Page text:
My Night at Maud's
My Night at Maud's (French: Ma nuit chez Maud), also known as My Night with Maud (UK), is a 1969 French New Wave drama film by Éric Rohmer. It is the third film (fourth in order of release) in his series of Six Moral Tales.
|My Night at Maud's|
Theatrical release poster
|Directed by||Éric Rohmer|
|Produced by||Pierre Cottrell|
|Written by||Éric Rohmer|
|Edited by||Cécile Decugis|
|Distributed by||Compagnie Française de Distribution Cinématographique|
Over the Christmas break in a French city, the film shows chance meetings and conversations between four single people, each knowing one of the other three. One man and one woman are Catholics, while the other man and woman are atheists. The discussions and actions of the four continually refer to the thoughts of Blaise Pascal on mathematics, on ethics and on human existence. They also talk about a topic the bachelor Pascal did not cover – love between men and women.
Jean-Louis, a solitary and serious engineer, has taken a job in Clermont-Ferrand where he knows nobody. Attending a Catholic church, he sees a young blonde woman and without knowing anything about her is convinced that she will become his wife. In the street he sees Vidal, an old Marxist friend now a university lecturer, who invites him to a concert the next evening. After the event, Vidal tells Jean-Louis he is going to see a friend and persuades him to come as well.
They arrive at the flat of Maud, a paediatrician who is recently divorced. The three talk and drink, until Maud suggests that falling snow has made the drive to Jean-Louis' mountain village unsafe and he should stay. Vidal, who had hoped to stay, leaves. After further drink and talk, Maud reveals that there is only the one bed, which she gets into naked, and suggests that Jean-Louis join her. He eventually does, keeping his clothes on, but resists her advances. Initially hurt, she gets over the rejection and in the morning invites him to join her later for a walk in the snow.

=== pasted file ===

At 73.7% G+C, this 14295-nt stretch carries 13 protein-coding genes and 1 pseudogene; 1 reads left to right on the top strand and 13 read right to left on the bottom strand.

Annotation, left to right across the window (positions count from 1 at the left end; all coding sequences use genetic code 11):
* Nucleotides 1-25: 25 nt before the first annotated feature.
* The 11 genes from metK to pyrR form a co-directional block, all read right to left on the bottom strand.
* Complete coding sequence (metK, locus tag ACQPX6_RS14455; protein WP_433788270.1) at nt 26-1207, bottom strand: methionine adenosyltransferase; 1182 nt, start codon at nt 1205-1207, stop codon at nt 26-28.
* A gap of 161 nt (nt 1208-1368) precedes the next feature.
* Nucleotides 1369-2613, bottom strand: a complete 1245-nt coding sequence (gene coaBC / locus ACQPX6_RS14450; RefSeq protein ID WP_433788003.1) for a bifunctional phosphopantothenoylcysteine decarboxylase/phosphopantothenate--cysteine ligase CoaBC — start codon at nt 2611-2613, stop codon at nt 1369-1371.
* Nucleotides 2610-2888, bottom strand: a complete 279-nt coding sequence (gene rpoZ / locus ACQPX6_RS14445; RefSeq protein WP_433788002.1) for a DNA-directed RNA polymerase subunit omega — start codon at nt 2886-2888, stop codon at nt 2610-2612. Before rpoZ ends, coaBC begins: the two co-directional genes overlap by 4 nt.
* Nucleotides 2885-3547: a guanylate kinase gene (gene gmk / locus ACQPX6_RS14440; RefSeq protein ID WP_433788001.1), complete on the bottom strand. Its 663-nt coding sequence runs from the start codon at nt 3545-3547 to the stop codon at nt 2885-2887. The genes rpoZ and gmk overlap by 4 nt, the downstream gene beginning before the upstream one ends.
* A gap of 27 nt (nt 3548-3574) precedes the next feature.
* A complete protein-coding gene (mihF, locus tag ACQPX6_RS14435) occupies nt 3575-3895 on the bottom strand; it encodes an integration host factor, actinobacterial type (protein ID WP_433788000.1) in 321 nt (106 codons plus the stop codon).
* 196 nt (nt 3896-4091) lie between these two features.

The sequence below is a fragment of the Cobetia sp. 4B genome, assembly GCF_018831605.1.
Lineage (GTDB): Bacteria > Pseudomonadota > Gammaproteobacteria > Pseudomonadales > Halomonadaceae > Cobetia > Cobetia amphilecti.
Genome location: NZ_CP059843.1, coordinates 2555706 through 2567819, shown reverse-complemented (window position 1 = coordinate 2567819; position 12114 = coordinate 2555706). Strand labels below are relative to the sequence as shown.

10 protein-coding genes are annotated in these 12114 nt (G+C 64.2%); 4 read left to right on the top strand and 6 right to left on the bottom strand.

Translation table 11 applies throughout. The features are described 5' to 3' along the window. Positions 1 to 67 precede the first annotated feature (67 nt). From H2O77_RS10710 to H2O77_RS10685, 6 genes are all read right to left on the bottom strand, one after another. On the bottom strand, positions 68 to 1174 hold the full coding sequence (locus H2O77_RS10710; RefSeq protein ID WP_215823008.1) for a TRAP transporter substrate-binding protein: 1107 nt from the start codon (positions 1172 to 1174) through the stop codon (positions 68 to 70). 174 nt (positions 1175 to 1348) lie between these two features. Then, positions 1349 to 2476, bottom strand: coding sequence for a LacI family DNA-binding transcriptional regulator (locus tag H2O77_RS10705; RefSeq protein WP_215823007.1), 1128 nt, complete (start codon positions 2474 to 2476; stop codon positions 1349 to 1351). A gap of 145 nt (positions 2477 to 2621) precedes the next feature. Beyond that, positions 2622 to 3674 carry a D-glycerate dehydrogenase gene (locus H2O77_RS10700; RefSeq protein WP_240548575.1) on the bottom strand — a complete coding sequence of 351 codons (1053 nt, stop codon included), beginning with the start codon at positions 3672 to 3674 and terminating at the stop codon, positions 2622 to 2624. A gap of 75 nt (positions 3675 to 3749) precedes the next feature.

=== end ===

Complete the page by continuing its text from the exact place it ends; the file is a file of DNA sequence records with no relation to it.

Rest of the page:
Driving home, he sees the blonde girl from the church and, much encouraged in his dealings with women by his night with Maud, boldly introduces himself. Her name is Françoise and she agrees to see him later. On the walk with Maud he is much more forward with her, to the point where she has to restrain him. Meeting up with Françoise, he learns that she is a biology postgraduate and he goes back with her to her student room, where she refuses to kiss and puts herself to bed alone in another room. Later, she admits that the cloud between them is because she has been having an affair with a married man.
Five years on, now married and on a beach with their child, the two meet Maud. She says she has remarried, but it is not a success. Afterwards, Jean-Louis confesses to Françoise that he came from Maud's bed on the morning he first met her. Then he realizes that his wife's lover was Maud's husband. As they are now both happy together, they decide not to bring up the subject again. Instead, they go for a swim with their child.
Production and themesEdit
My Night at Maud's was made with funds raised by François Truffaut, who liked the script, and was initially intended to be the third "Moral Tale". However, because the film takes place on Christmas Eve, Rohmer wanted to shoot the film on and around that day. Actor Jean-Louis Trintignant was not available; thus, filming was delayed for an entire year.